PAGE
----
New World Bank research highlights the importance of investing in human capital to improve economic productivity
BALI, Indonesia, October 11, 2018—The Indonesian Government’s strong public policy action to invest in its people and improve children’s health and learning will transform the nation and ensure economic growth and productivity, as confirmed by findings from new World Bank research released today.
The Human Capital Index released at the WB-IMF Annual Meetings in Bali measures the amount of human capital that a child born today can expect to attain by age 18, given the quality and coverage of the health and education in the country she lives.
Indonesia receives a score of 0.53 and ranks 87 out of the 157 countries included in the index. Indonesia performs significantly better than the average of its lower middle-income country peers (average score of 0.48), but is below the average for East Asia and Pacific (0.62). The score reflects that while Indonesia has made significant progress in recent years, the human capital deficit accumulated through decades of underinvestment still exists.
The Government of Indonesia is taking strong action to reverse the country’s longstanding human capital gap, and is implementing an ambitious program of investments in its people to improve health, nutrition, and education outcomes, which the index shows will be key for developing human capital and a productive labor force.
Important policy reforms are also being implemented. The Government has launched and is implementing an ambitious program to reduce stunting, which will make a significant contribution to improving the country’s human capital and HCI ranking. The US$14.6 billion National Strategy to Accelerate Stunting Prevention, launched by the President of Indonesia in August 2017, will benefit 48 million pregnant mothers and children under 2 in the next four years. This investment is already improving Indonesian families’ access to a package of quality key services, from health and nutrition to education and sanitation, and is part of a large national movement to reduce Indonesia’s high stunting rates.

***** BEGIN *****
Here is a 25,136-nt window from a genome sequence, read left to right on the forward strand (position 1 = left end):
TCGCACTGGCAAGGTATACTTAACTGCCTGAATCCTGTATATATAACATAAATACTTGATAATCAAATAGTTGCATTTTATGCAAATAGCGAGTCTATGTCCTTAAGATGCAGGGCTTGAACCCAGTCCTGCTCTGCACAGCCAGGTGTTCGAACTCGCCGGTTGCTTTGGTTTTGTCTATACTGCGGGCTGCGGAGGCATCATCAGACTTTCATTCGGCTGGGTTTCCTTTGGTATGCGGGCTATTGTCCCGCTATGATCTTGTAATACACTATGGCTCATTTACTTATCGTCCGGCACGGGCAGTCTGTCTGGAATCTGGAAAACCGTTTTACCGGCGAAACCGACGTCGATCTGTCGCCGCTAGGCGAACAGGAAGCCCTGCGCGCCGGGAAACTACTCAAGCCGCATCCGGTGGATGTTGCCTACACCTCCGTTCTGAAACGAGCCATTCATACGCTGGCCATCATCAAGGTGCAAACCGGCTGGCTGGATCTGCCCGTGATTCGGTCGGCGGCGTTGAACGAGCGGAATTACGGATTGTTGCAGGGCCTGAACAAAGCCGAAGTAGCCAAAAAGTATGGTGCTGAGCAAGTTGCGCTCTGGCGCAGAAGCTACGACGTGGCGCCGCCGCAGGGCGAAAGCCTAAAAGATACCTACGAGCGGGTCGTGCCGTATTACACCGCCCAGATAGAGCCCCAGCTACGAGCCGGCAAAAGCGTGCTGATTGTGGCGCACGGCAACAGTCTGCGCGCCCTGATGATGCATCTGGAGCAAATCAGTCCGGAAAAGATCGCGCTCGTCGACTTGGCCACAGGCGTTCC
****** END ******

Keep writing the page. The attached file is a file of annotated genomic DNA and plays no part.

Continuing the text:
“I applaud the Government’s strong leadership and action on the human capital agenda and for taking this challenge so seriously”, said Rodrigo A. Chaves, World Bank Country Director for Indonesia and Timor-Leste. “The Government’s investments in human capital are key for Indonesia’s growth and productivity. The country is doing the right thing by implementing strong and targeted reforms to reduce stunting, increase the coverage of social assistance programs such as the PKH, and investing in improving the health and education of its children. The investments made today will provide immediate benefits, but importantly also have impacts long into the future and ensure that Indonesia’s children of today will grow up to be healthy, prosperous and productive adults”.
Indonesia’s score of 0.53 means that a child born in Indonesia today will be 53 percent as productive when she grows up as she could be if she had complete education and full health. Singapore, which is ranked number one on the Index, has a score of 0.88. Given the changing nature of work due to technology and the need for increasingly high-skilled jobs in the future, it is critical for governments to have a long term plan and commitment to invest in human capital.
“Indonesia is implementing an ambitious plan of action to strengthen and accelerate its investments in human capital. These investments are crucial to fill the human capital gap and ensure that Indonesia’s people, its most important resource, reach their full potential so they can take full advantage of the many opportunities in the labor market. The Government’s program is part of a long term plan to continue investing in its people, and it is crucial that this commitment and leadership is sustained in the years to come”, said Camilla Holmemo, World Bank Program Leader for Indonesia and Timor-Leste.
The Human Capital Index is part of the World Bank Group’s Human Capital Project, which recognizes human capital as a key driver of inclusive growth. The Index is made up of five indicators: the probability of survival to age 5, a child’s expected years of schooling, harmonized test scores as a measure of quality of learning, adult survival rate, and the proportion of children who are not stunted. In addition to the Index, the Human Capital Project includes a program to strengthen research and measurement on human capital, as well as support to countries to accelerate progress in human capital outcomes.